Midnight beginning Thursday, July 9th on the U.S. east coast: New Horizons is 6.5 million kilometers from it’s destination, still doing 1.2 kilometers per day.
Seen from the spacecraft, Pluto is only two-hundredths of a degree across. To put that in perspective, that’s only 4 percent of the diameter of the full moon seen from your back yard. However, to the LORRI camera, that amounts to 74 pixels, which is starting to be a respectable size in terms of picking up the hitherto unseen Plutonian details. It will continue to get much better as we continue this high-speed approach.
But I digress; this is about the trip, not the destination. Today we’ll process Crit 33 OpNav data. That’s short for the critical 33rd delivery of the precious images used for optical navigation. It’s the images of Pluto, Charon, and the rest of the satellites against a starry background.
It’s critical for a couple of reasons. First, image files are big, even after data compression, and there’s a lot to download for each critical delivery from a spacecraft 4.8 billion kilometers from Earth. It takes a long time to download the images at the low data rate. Second, the arrival time is still unknown by about a minute, and that doesn’t get knocked down to the few-second level until the last few days, beginning now. The time pressure on all the spacecraft teams, especially the Navigators, is high. Every new delivery of optical navigation data is critical to determining the encounter timing so that the onboard sequence can be adjusted by that improved timing knowledge. Image mosaics are already planned and onboard the spacecraft, but they may need tweaking by whatever amount of time change we get from the OpNav data.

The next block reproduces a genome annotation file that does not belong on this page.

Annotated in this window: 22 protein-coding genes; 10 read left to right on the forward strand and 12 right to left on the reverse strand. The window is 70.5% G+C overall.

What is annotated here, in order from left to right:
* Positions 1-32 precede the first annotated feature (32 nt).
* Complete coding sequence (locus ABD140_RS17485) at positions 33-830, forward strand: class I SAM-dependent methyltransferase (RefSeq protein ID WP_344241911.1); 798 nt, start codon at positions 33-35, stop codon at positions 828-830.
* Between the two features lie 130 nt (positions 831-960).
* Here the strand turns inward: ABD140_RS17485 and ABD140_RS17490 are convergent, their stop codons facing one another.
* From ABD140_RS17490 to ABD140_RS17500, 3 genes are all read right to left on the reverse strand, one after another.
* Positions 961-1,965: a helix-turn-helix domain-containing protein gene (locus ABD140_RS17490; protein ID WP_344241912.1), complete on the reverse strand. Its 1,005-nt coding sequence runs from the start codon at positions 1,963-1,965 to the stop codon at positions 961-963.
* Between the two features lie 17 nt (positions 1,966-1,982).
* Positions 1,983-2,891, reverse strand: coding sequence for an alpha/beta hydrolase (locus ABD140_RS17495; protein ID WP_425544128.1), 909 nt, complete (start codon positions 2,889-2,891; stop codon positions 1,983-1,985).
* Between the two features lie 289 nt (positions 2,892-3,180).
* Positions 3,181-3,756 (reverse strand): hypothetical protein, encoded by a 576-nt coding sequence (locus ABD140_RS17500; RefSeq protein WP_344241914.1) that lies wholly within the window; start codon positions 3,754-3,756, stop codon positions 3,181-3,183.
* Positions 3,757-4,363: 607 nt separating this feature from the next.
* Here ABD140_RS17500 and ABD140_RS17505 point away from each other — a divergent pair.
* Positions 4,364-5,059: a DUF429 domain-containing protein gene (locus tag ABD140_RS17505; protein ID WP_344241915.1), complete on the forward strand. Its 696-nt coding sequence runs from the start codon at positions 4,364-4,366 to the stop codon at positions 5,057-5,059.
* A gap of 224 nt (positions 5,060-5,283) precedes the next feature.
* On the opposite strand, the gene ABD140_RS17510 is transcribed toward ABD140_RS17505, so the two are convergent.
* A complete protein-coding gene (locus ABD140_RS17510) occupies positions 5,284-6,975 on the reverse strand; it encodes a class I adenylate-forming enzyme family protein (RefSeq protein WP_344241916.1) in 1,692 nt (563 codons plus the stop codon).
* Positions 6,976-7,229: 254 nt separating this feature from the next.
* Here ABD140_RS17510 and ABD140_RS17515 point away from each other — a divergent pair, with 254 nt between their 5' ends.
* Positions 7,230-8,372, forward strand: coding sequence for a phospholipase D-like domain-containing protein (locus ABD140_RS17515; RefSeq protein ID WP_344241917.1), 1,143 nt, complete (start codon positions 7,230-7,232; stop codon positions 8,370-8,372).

As I write, several hours have flown by since the previous sentence and we’ve processed the OpNav data, merged it with the radiometric tracking data, and gotten multiple solutions. It looks like we’re arriving early by roughly a minute, but we have to be cautious about that because the uncertainty is still almost the same size as the time shift, meaning that the shift is only barely significant.
For that reason, we’re not going to take the chance of tweaking the onboard sequence yet for fear of inadvertently screwing up something else in the spacecraft computer. Editing data on the computer on your desk is one thing—editing data on a spacecraft 4.8 billion kilometers from Earth is quite another. A little fat-fingered “oops” on your laptop won’t cost much to fix compared to the hundreds of millions of dollars spent on this spacecraft and the fact that this is probably the only time in our lives for this opportunity.
This is history, and a little oops that might turn the antenna away from Earth, never to be turned back again, never to be heard from again, never to send back those first-time detailed pictures from the last planet of our traditional solar system … well, that would be a disaster of the first magnitude. We don’t want to take the least unnecessary risk of that happening, and while the timing uncertainties are still large, that’s an unnecessary risk.
Tomorrow we tackle Crit 34 to see if we can improve on the arrival time even more.
Meanwhile, why do we make this extraordinary effort to explore this tiny, almost insignificant body at the edge of our solar system?
Because we have to. Because it defines us. Because billions of years of evolution have shaped us into the curious, never-satisfied beings that we are.
Because it is part of our souls.